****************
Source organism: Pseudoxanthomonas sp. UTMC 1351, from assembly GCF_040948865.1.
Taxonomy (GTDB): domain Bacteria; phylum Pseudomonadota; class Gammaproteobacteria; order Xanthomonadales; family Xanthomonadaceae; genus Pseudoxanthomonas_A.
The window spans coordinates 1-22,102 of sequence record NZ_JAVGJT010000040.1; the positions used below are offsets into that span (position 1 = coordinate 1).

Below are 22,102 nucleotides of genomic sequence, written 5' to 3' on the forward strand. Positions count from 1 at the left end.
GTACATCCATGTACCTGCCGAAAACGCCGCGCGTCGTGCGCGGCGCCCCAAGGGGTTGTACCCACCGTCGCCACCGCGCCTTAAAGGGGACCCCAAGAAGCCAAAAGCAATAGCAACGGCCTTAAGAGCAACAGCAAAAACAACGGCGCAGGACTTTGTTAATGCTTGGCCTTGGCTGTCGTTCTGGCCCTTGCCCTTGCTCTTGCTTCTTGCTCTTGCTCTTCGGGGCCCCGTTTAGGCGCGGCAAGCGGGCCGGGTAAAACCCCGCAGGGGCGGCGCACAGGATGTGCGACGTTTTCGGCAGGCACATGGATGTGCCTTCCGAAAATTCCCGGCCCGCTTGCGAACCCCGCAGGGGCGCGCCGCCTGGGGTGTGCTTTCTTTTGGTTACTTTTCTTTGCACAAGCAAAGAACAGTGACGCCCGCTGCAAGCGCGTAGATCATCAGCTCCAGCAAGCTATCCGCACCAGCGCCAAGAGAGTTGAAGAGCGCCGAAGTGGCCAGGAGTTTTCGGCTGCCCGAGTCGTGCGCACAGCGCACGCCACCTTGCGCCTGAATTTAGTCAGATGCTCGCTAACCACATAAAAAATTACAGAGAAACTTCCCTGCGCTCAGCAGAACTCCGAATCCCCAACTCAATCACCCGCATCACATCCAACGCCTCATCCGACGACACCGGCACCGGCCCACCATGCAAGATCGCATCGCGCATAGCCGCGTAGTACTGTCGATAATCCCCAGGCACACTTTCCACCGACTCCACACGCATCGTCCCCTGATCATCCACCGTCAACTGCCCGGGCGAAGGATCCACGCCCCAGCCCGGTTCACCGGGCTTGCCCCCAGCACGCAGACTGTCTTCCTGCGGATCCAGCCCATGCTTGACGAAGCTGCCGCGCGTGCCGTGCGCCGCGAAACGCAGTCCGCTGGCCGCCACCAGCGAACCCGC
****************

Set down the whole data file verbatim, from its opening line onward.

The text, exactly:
Source organism: Pseudoxanthomonas sp. UTMC 1351, from assembly GCF_040948865.1.
Taxonomy (GTDB): domain Bacteria; phylum Pseudomonadota; class Gammaproteobacteria; order Xanthomonadales; family Xanthomonadaceae; genus Pseudoxanthomonas_A.
The window spans coordinates 1-22,102 of sequence record NZ_JAVGJT010000040.1; the positions used below are offsets into that span (position 1 = coordinate 1).

Below are 22,102 nucleotides of genomic sequence, written 5' to 3' on the forward strand. Positions count from 1 at the left end.
GTACATCCATGTACCTGCCGAAAACGCCGCGCGTCGTGCGCGGCGCCCCAAGGGGTTGTACCCACCGTCGCCACCGCGCCTTAAAGGGGACCCCAAGAAGCCAAAAGCAATAGCAACGGCCTTAAGAGCAACAGCAAAAACAACGGCGCAGGACTTTGTTAATGCTTGGCCTTGGCTGTCGTTCTGGCCCTTGCCCTTGCTCTTGCTTCTTGCTCTTGCTCTTCGGGGCCCCGTTTAGGCGCGGCAAGCGGGCCGGGTAAAACCCCGCAGGGGCGGCGCACAGGATGTGCGACGTTTTCGGCAGGCACATGGATGTGCCTTCCGAAAATTCCCGGCCCGCTTGCGAACCCCGCAGGGGCGCGCCGCCTGGGGTGTGCTTTCTTTTGGTTACTTTTCTTTGCACAAGCAAAGAACAGTGACGCCCGCTGCAAGCGCGTAGATCATCAGCTCCAGCAAGCTATCCGCACCAGCGCCAAGAGAGTTGAAGAGCGCCGAAGTGGCCAGGAGTTTTCGGCTGCCCGAGTCGTGCGCACAGCGCACGCCACCTTGCGCCTGAATTTAGTCAGATGCTCGCTAACCACATAAAAAATTACAGAGAAACTTCCCTGCGCTCAGCAGAACTCCGAATCCCCAACTCAATCACCCGCATCACATCCAACGCCTCATCCGACGACACCGGCACCGGCCCACCATGCAAGATCGCATCGCGCATAGCCGCGTAGTACTGTCGATAATCCCCAGGCACACTTTCCACCGACTCCACACGCATCGTCCCCTGATCATCCACCGTCAACTGCCCGGGCGAAGGATCCACGCCCCAGCCCGGTTCACCGGGCTTGCCCCCAGCACGCAGACTGTCTTCCTGCGGATCCAGCCCATGCTTGACGAAGCTGCCGCGCGTGCCGTGCGCCGCGAAACGCAGTCCGCTGGCCGCCACCAGCGAACCCGC